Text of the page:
Voters siding with Cruz on biofuels

Washington Examiner:
More than three-quarters of voters are worried that the Environmental Protection Agency's biofuel standard will drive up the cost of gasoline and harm their car's engine, according to a new poll.

The American Petroleum Institute released a new Harris poll Wednesday showing 77 percent of registered voters are concerned that breaking the so-called "blend wall" could end up increasing gas prices and reduce the country's fuel supply.

The Renewable Fuel Standard requires biofuel to be added to the nation's gasoline supply, and it's mandated by Congress. Because that standard is a total amount and not a percentage of the gasoline supply, it can push past the "blend wall."

The "blend wall" is the term used to describe the point at which a vehicle's engine is harmed by the amount of biofuel added to the gasoline supply. If more than 10 percent of fuel is biofuel, usually corn ethanol, it can cause damage to engines.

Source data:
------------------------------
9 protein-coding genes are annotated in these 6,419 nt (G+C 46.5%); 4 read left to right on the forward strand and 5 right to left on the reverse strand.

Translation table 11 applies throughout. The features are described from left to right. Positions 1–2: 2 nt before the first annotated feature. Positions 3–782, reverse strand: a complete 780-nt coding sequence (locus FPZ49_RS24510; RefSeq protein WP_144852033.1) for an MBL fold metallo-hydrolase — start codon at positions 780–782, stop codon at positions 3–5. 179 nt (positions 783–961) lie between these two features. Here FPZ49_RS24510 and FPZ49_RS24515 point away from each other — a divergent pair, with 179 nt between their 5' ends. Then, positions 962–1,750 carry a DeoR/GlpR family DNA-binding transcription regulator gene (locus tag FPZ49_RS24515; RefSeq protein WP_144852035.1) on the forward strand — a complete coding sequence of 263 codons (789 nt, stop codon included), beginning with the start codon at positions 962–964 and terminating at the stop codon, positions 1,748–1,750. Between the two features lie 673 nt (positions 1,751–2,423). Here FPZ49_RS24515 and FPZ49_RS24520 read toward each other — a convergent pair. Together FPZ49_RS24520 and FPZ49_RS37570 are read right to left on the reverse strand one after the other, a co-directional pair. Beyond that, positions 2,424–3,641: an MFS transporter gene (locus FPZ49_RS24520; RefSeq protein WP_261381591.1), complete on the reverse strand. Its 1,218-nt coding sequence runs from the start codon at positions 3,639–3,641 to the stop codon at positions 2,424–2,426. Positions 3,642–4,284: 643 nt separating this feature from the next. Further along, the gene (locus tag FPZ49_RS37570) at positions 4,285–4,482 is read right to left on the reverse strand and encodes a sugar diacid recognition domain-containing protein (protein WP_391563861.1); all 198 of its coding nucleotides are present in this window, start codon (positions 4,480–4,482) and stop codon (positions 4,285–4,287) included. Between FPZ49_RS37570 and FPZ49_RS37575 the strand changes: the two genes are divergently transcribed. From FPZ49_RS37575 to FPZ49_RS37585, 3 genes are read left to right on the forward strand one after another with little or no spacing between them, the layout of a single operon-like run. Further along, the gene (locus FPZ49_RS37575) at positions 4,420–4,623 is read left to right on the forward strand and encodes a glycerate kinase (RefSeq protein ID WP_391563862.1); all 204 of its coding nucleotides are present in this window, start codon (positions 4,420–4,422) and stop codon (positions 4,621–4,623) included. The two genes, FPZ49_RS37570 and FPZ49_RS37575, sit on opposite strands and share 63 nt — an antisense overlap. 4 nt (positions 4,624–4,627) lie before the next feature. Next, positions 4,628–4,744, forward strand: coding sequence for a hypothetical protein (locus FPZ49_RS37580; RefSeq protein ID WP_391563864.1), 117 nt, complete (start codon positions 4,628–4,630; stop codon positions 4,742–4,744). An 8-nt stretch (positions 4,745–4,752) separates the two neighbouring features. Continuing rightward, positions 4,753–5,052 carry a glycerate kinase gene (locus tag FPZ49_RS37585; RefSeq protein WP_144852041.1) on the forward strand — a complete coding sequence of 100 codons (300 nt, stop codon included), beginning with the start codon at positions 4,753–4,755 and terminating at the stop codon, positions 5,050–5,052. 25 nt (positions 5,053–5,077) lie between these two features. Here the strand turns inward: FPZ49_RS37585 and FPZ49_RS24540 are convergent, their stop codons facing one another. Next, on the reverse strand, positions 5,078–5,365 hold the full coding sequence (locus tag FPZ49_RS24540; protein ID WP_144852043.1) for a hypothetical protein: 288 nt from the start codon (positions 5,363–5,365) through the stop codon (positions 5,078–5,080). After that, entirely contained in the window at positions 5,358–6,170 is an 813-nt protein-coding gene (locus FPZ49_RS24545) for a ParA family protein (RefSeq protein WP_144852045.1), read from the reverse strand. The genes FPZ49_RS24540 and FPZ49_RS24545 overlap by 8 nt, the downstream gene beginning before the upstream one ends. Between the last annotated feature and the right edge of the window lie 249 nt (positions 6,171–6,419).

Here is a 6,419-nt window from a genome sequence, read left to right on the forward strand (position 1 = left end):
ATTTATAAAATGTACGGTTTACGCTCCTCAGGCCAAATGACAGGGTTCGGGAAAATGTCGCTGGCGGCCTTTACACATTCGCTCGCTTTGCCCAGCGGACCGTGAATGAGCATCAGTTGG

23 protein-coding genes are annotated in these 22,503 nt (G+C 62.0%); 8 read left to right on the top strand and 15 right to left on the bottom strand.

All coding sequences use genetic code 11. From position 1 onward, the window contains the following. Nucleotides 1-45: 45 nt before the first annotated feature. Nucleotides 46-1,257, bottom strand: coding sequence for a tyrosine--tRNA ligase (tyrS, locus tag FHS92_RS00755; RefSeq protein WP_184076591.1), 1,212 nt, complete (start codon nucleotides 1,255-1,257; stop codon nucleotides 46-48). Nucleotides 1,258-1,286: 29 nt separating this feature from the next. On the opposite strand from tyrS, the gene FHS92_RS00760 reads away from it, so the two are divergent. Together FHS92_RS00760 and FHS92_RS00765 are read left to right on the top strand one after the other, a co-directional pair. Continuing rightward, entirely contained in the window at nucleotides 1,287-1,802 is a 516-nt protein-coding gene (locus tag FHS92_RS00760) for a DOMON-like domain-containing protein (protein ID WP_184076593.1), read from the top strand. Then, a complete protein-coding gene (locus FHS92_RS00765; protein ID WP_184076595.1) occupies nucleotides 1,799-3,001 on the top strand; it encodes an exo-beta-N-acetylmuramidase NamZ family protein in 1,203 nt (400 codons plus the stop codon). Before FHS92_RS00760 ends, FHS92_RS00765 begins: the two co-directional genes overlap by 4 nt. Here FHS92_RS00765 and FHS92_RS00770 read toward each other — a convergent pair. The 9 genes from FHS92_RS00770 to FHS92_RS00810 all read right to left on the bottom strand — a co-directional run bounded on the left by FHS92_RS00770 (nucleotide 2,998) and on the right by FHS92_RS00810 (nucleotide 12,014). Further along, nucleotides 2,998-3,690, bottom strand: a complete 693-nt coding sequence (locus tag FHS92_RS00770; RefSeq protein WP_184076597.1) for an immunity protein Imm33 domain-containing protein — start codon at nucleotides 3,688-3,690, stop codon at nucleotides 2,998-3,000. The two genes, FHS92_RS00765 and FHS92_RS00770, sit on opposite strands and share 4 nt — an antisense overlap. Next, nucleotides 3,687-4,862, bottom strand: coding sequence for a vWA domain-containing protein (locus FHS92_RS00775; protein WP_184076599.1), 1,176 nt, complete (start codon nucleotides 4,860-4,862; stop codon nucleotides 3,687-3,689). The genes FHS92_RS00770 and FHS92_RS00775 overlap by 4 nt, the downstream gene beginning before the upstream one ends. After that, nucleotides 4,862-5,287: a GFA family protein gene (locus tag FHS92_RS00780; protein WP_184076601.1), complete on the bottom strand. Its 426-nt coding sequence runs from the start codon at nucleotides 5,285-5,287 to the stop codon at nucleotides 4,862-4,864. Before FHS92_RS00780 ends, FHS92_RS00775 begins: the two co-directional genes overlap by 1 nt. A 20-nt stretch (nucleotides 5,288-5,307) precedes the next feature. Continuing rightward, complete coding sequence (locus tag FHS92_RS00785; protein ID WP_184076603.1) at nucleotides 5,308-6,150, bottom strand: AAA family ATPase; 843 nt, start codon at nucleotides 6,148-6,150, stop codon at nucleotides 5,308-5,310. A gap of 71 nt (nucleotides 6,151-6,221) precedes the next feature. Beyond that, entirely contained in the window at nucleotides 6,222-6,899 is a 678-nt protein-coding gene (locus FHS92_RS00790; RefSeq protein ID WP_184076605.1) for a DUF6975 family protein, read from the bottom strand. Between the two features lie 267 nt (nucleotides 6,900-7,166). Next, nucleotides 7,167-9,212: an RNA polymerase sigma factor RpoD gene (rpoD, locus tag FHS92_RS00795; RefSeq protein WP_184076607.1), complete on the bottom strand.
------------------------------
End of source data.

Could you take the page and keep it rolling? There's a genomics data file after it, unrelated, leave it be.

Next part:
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The current requirements already damage smaller engines used in lawn and garden equipment as well as outboard motors.  To keep the ethanol from ruining the engine of a chainsaw or other equipment, it is best to run the machine until the fuel is completely used up so that it does not foul the fuel system, requiring expensive repairs.  It could do the same for cars if more is added to the blend.

Ethanol is largely a product of a perceived scarcity of oil used to make gasoline.  That scarcity no longer exists and there is really no good reason for  keeping the requirement.

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